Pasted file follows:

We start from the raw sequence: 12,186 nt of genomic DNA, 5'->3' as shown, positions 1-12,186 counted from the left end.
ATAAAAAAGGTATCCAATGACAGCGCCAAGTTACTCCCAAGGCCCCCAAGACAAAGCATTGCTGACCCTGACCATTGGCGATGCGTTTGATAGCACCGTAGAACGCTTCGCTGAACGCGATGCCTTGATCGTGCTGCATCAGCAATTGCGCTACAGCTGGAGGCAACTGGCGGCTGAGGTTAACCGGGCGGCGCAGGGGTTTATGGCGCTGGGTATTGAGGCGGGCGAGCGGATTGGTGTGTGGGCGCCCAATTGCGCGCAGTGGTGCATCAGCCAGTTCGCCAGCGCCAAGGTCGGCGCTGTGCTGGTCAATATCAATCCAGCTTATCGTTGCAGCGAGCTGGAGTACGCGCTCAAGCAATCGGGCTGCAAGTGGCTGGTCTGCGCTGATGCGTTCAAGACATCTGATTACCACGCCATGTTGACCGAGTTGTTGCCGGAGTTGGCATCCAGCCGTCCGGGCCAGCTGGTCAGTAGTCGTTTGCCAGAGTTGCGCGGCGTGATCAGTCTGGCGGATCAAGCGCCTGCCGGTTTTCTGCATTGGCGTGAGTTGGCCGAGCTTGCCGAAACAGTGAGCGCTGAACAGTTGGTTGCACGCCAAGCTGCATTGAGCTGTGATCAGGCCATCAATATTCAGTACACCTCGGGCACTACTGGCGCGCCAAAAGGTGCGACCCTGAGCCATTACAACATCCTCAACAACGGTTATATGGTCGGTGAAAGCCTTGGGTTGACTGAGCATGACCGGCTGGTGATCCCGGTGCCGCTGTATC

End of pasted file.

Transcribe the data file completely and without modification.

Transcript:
We start from the raw sequence: 12,186 nt of genomic DNA, 5'->3' as shown, positions 1-12,186 counted from the left end.
ATAAAAAAGGTATCCAATGACAGCGCCAAGTTACTCCCAAGGCCCCCAAGACAAAGCATTGCTGACCCTGACCATTGGCGATGCGTTTGATAGCACCGTAGAACGCTTCGCTGAACGCGATGCCTTGATCGTGCTGCATCAGCAATTGCGCTACAGCTGGAGGCAACTGGCGGCTGAGGTTAACCGGGCGGCGCAGGGGTTTATGGCGCTGGGTATTGAGGCGGGCGAGCGGATTGGTGTGTGGGCGCCCAATTGCGCGCAGTGGTGCATCAGCCAGTTCGCCAGCGCCAAGGTCGGCGCTGTGCTGGTCAATATCAATCCAGCTTATCGTTGCAGCGAGCTGGAGTACGCGCTCAAGCAATCGGGCTGCAAGTGGCTGGTCTGCGCTGATGCGTTCAAGACATCTGATTACCACGCCATGTTGACCGAGTTGTTGCCGGAGTTGGCATCCAGCCGTCCGGGCCAGCTGGTCAGTAGTCGTTTGCCAGAGTTGCGCGGCGTGATCAGTCTGGCGGATCAAGCGCCTGCCGGTTTTCTGCATTGGCGTGAGTTGGCCGAGCTTGCCGAAACAGTGAGCGCTGAACAGTTGGTTGCACGCCAAGCTGCATTGAGCTGTGATCAGGCCATCAATATTCAGTACACCTCGGGCACTACTGGCGCGCCAAAAGGTGCGACCCTGAGCCATTACAACATCCTCAACAACGGTTATATGGTCGGTGAAAGCCTTGGGTTGACTGAGCATGACCGGCTGGTGATCCCGGTGCCGCTGTATC